History of the Order
The origins of the Order of Prémontré can be traced back to its charismatic founder, Norbert. The second son of the Count of Gennep was born sometime between 1075 and 1085.
Before the Norbertines: 1000-1100
Norbert was born in the second half of the 11th century, into a turbulent world that had been expecting the return of Christ and the apocalypse to follow the first millennium. There was a drive among Christians to achieve unity and order (by converting Muslims in the Crusades, for example).
It was an age of tension between the Holy Roman Emperor and the Pope. Just before Norbert’s birth, Pope Gregory VII had battled to re-establish the authority of the Vatican and was now keen to gather more political power.
In a feudal economy based on land ownership, peasants belonged to the noble family whose land they lived on in poverty. Some religious communities cared for the poor, but the existence of poverty and the huge gaps between rich and poor were not challenged. Norbert’s sense of social justice was unusual.
Churches also belonged to the nobles, who could appoint their own priests. A life in the Church was a way to move between classes through education. Clerics were so called because they could both read and write (extremely rare outside the Church) and were able to advance in society by being secretaries to the nobility (though it helped if you were of noble birth already, as Norbert was).
There also was debate within the Church about whether canons should adopt the Rule of St. Augustine. In Norbert’s early years in the Church, priests were not required to be celibate or give up their possessions. Canons who were attached to a certain church were obliged to perform duties, sometimes in return for a stipend, but did not have to share property in common or even live together. They could pay someone else to cover their canonical duties, as Norbert did when he went to Cologne.
By the early 12th century, some communities, most notably the Benedictines, were following St. Augustine’s Rule (including vows of poverty, celibacy and obedience). The vow of celibacy was not prompted by moral concerns: It was to stop priests having families who could be eligible to inherit Church property.
By the time Norbert entered the Church, it was considered to be ripe for reform. After his conversion in 1115, he devoted the rest of his life to spiritual, social and political reform — in the Church, in its communities and in the treatment of the poor — and founded an order that would carry on the work.
The Birth of the Order: Prémontré
When Norbert asked Pope Calixtus II for help in setting up his order, he had researched how a reformed order could work and started to gather disciples. Calixtus sent him to Laon, the diocese near his birthplace. Bartholomew, Bishop of Laon, traveled with him to Prémontré, where they came upon a clearing in an ancient forest with a ruined chapel to St. John the Baptist. The name is thought to come from the Latin pratum monstratum (“pointed out,” in this case by God).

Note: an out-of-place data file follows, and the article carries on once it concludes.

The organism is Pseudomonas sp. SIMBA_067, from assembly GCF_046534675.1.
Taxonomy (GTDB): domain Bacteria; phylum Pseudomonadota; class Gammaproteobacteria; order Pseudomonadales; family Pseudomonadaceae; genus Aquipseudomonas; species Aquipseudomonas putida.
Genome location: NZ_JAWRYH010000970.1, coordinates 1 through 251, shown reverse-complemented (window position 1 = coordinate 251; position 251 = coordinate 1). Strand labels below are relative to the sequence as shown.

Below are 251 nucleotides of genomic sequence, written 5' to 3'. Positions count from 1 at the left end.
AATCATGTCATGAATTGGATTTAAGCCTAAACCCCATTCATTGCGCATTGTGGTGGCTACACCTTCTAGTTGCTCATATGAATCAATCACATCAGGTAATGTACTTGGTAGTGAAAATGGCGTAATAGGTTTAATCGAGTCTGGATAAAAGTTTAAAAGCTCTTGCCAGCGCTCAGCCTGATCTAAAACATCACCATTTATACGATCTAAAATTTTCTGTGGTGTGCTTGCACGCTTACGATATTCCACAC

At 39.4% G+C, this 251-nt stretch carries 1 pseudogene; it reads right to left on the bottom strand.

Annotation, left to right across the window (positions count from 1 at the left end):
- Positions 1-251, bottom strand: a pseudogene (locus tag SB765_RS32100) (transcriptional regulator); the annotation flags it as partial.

With Bartholomew’s encouragement, Norbert gathered more followers. By Easter 1120, there were 14 men living at Prémontré, building wooden huts, clearing and draining the forest, and planting crops. The first 40 Prémonstratensians took their vows on Christmas Day 1121.
The Big Bang: 1120-1300
The order grew quickly thanks to donations from rich followers such as Godfrey of Cappenberg, whose Cappenberg Castle was among the first Norbertine abbeys, and Ermesinde, Countess of Namur, who gifted the second monastery, Floreffe, in 1121 (Floreffe was founded before Prémontré, although the Prémontré community was set up first). Norbert continued to gather support as he traveled and preached. He created a federation of reforming abbeys, some of which absorbed existing communities that needed support to reform.
From the beginning, Norbert established:
- Norbertine Sisters. Norbert welcomed women as well as men to share in the life of Prémontré. The Norbertines established double monasteries, housing men and women separately. Norbert’s influential early followers included Blessed Ricvera, the first nun of the Order of Prémontré, who ran the first Norbertine women’s monastery. Today there are more than 300 Norbertine sisters (devoted to pastoral care) and nuns (focusing on prayer and contemplation) worldwide.
- Duty of care for the poor. Most Norbertine monasteries and abbeys built hospitals or hospices for the poor, or lodgings for travelers, or both. Some fed hundreds of people every day.
- Welcoming lay members of the community. Those who felt spiritually affiliated with the community but did not intend to take vows later became known as tertiaries, the forerunners of today’s associates.
After Norbert’s death in 1134, Blessed Hugh of Fosse, Norbert’s closest disciple, became the first abbot of Prémontré and the order’s first abbot general, developing its system of governance and the rules of the Norbertine life with ritual and liturgy at the center.
The Norbertines flourished as the Church was acquiring its modern footing, building a bridge between the Dark Ages and the Gothic period. It is estimated that there were more than a thousand Norbertine institutions by 1350, from Scandinavia and Ireland to the Holy Land.
Some of the first abbeys in Belgium and Central Europe still function as abbeys today.
Over the next four-and-a-half centuries, the Norbertines declined. By 1801, the year of Napoleon’s concordat with the pope, there were only 15 Norbertine houses left in Europe, all in the Austrian-Habsburg Empire.
Reasons for the Norbertines’ Decline
- A move from a feudal land-based economy to a more urban money-based economy: While the Norbertines were rooted by their vows in their abbeys and monasteries, the emerging mendicant orders (Franciscans, Dominicans, Carmelites, Augustinians) adapted better to the new conditions (although Norbert had pre-empted their practice of a poor itinerant lifestyle).